Retirement conjures images of sunny climes, shuffleboard, morning golf, afternoon pinochle and all the other luxuries of financially secure golden years, following years of hard work.

Yet retirement, more and more, is deviating from this stereotype. The word is becoming a status, instead of a lifestyle. We can be retired but still expected (or, oftentimes necessitated) to do everything we did, or needed to do, before retiring.

In Maine, we don’t blink when a retiree re-enters the work force, starts a business or volunteers in the community. It’s their retirement; they can do what they wish. Given Maine’s graying demographic, the sight of a working retiree is a common occurrence.

So is the sight of people working well past retirement age.

Why the fuss, then, about public sector retirees returning to their jobs, if they are eligible for their pensions and follow all retirement rules? At best, this is a double-standard unique to that sector, as a public servant receiving two compensations for one job seems distasteful.

Even when, as in Lewiston, it makes fiscal sense. Three public employees – the police chief, human resources director and fire chief – are retiring. They will start collecting their pensions while retaining their positions and salary, to save the city $60,000 on their benefits.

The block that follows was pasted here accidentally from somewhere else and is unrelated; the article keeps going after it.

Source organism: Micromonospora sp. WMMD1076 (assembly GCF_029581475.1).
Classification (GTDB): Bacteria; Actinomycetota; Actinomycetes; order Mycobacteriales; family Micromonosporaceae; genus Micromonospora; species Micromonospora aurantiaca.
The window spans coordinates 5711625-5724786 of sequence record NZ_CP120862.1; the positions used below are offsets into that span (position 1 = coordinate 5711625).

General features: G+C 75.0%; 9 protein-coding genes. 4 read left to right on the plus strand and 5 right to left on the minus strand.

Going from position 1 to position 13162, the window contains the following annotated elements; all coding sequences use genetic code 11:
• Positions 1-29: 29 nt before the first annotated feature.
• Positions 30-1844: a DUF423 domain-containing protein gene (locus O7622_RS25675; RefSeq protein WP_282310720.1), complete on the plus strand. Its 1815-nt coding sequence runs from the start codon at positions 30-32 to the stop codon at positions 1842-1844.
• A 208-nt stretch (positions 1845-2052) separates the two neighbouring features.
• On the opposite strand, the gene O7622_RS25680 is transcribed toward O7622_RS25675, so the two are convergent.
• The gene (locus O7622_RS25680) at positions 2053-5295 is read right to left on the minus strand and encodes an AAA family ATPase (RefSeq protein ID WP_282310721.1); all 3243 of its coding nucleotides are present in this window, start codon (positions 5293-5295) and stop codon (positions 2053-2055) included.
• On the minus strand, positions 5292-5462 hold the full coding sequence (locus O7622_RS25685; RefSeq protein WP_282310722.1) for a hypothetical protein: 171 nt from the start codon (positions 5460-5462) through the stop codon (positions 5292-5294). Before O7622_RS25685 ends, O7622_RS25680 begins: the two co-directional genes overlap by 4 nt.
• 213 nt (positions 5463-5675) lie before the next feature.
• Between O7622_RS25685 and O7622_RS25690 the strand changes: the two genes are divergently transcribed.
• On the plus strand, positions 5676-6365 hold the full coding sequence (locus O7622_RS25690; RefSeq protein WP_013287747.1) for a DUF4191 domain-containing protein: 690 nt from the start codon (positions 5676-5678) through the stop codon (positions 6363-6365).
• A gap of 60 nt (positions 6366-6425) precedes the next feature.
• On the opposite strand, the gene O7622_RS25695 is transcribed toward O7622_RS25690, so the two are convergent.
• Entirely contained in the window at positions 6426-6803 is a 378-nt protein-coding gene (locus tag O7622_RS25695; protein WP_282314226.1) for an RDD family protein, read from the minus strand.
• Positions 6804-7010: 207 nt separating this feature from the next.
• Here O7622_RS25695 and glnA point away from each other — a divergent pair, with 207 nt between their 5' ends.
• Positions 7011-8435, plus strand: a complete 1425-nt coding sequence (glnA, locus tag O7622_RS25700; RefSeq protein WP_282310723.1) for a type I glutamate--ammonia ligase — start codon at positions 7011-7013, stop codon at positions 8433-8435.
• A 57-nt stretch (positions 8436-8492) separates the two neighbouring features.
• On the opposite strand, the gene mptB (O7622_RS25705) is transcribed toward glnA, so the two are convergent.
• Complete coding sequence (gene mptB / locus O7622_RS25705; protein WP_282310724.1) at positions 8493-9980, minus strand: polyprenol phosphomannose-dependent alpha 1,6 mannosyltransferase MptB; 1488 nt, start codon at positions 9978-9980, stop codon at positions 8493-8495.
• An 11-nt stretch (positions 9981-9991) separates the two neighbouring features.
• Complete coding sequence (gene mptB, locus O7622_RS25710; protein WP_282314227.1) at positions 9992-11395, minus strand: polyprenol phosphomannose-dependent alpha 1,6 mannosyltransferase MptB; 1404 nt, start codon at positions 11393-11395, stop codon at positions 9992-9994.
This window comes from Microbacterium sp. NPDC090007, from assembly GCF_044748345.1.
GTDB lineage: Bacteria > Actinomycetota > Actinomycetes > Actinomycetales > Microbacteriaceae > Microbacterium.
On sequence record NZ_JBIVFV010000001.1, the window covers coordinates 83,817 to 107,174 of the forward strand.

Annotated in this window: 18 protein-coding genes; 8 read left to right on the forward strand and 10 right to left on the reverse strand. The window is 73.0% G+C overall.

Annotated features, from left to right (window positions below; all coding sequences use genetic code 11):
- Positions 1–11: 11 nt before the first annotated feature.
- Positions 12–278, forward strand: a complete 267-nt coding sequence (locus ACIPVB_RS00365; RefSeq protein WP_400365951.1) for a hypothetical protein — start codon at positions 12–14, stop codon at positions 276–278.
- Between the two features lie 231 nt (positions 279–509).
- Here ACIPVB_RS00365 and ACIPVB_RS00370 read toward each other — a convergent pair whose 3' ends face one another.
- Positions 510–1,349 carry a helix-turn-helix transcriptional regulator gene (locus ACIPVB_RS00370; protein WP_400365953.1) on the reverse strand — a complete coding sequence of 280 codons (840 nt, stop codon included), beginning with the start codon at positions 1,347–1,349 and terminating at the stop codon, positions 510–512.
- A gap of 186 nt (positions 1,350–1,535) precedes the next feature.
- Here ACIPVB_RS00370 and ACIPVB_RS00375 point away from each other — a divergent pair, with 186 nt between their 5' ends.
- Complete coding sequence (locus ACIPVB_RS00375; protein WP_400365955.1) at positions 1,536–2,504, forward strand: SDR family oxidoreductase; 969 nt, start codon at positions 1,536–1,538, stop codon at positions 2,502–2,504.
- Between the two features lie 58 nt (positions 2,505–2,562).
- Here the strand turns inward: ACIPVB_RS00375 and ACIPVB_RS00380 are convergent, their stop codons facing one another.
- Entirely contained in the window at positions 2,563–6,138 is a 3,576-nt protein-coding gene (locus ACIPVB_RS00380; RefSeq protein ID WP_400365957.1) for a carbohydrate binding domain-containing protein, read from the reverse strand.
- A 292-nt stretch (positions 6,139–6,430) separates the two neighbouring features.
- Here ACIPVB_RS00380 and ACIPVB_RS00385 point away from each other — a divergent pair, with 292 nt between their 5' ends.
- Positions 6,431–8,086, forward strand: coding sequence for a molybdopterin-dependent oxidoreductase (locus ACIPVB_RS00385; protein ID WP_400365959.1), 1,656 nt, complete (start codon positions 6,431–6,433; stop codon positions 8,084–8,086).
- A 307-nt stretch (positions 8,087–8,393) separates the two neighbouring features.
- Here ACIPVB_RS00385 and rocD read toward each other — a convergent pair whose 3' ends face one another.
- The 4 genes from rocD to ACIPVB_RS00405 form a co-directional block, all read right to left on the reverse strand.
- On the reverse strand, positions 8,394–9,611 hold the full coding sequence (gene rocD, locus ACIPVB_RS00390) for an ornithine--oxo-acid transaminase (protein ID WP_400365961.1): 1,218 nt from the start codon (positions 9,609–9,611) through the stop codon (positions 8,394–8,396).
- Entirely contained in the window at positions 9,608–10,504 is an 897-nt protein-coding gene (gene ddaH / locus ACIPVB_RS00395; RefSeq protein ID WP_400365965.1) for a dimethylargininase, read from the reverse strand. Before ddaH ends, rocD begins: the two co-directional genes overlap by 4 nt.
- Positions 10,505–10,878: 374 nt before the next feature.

On its face, it’s quite a deal. The employees get a sizable increase in compensation – salary plus pension – while forgoing some down the line. The problem comes from being seen as paid more for the same job, which is more ethically, than technically, problematic.

It does feel wrong. There’s no reason these employees or others should receive significant increases in their compensation overnight, by virtue of changing their status from “active” to “retired.”

Yet there’s no reason they shouldn’t, either, especially when, in the long view, it saves taxpayer dollars while retaining the same level of service.

There are occasions when it shouldn’t happen, though, such as when it violates retirement law, or if the retiree – by virtue of less cost – is chosen for a position over a more qualified candidate who may demand a higher salary. Call it “financial discrimination.”

Or, if going forward, early retirements cease becoming voluntary gestures and become fiscal policy in tight budgets. Retirement is not a safety valve and employees should not be intimidated by the choice of taking their retirement, which they’ve earned, or losing their job.

As Maine and its public work force grow older, the prospect of retiring and rehiring becomes more probable. Some think a “seasoned work force” is one of Maine’s greatest assets. Government always should remember, though, that expertise is most valuable, not just bottom lines.

Retiring and rehiring already has a negative public image. Doing it because it’s the cheaper way to govern, not the best way, would turn it from poor perception to poor practice.

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